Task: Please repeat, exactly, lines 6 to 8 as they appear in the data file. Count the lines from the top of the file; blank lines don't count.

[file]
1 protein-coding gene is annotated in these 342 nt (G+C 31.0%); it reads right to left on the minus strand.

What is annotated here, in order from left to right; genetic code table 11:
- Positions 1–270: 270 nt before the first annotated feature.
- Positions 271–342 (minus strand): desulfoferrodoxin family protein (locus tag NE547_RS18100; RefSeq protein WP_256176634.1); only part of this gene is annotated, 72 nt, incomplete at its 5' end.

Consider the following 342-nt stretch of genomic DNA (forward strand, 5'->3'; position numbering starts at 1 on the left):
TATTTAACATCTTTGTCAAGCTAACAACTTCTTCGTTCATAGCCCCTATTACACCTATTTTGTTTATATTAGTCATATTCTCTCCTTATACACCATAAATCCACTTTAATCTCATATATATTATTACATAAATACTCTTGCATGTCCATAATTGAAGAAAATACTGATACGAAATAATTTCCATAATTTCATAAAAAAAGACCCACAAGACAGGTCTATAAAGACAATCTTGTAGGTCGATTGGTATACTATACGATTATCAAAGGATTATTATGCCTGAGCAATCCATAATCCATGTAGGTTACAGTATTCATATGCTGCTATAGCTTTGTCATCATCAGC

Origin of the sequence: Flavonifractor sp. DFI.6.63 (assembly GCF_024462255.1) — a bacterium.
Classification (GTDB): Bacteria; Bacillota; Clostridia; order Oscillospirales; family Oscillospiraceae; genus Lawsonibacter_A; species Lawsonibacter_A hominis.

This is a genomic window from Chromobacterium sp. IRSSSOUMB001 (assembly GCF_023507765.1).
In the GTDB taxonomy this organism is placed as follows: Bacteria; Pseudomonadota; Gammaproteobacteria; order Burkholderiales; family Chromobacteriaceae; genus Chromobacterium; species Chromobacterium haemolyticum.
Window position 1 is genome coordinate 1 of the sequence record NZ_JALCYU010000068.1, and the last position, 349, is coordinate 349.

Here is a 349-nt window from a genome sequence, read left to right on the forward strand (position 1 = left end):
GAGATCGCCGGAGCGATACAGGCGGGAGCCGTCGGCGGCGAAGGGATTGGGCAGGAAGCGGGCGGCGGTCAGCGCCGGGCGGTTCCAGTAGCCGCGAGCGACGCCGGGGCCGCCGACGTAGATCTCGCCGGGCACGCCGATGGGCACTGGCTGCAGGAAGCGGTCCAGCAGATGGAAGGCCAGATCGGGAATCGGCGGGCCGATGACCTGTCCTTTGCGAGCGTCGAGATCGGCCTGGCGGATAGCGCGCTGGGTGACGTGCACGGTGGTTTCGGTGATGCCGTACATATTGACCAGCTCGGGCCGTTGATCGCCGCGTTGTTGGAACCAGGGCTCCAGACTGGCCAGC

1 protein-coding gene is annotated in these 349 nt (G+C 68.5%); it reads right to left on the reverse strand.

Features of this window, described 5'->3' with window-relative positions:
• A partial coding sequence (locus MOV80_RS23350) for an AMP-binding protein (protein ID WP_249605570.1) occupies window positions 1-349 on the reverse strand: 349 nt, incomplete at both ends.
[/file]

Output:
TATTTAACATCTTTGTCAAGCTAACAACTTCTTCGTTCATAGCCCCTATTACACCTATTTTGTTTATATTAGTCATATTCTCTCCTTATACACCATAAATCCACTTTAATCTCATATATATTATTACATAAATACTCTTGCATGTCCATAATTGAAGAAAATACTGATACGAAATAATTTCCATAATTTCATAAAAAAAGACCCACAAGACAGGTCTATAAAGACAATCTTGTAGGTCGATTGGTATACTATACGATTATCAAAGGATTATTATGCCTGAGCAATCCATAATCCATGTAGGTTACAGTATTCATATGCTGCTATAGCTTTGTCATCATCAGC

Origin of the sequence: Flavonifractor sp. DFI.6.63 (assembly GCF_024462255.1) — a bacterium.
Classification (GTDB): Bacteria; Bacillota; Clostridia; order Oscillospirales; family Oscillospiraceae; genus Lawsonibacter_A; species Lawsonibacter_A hominis.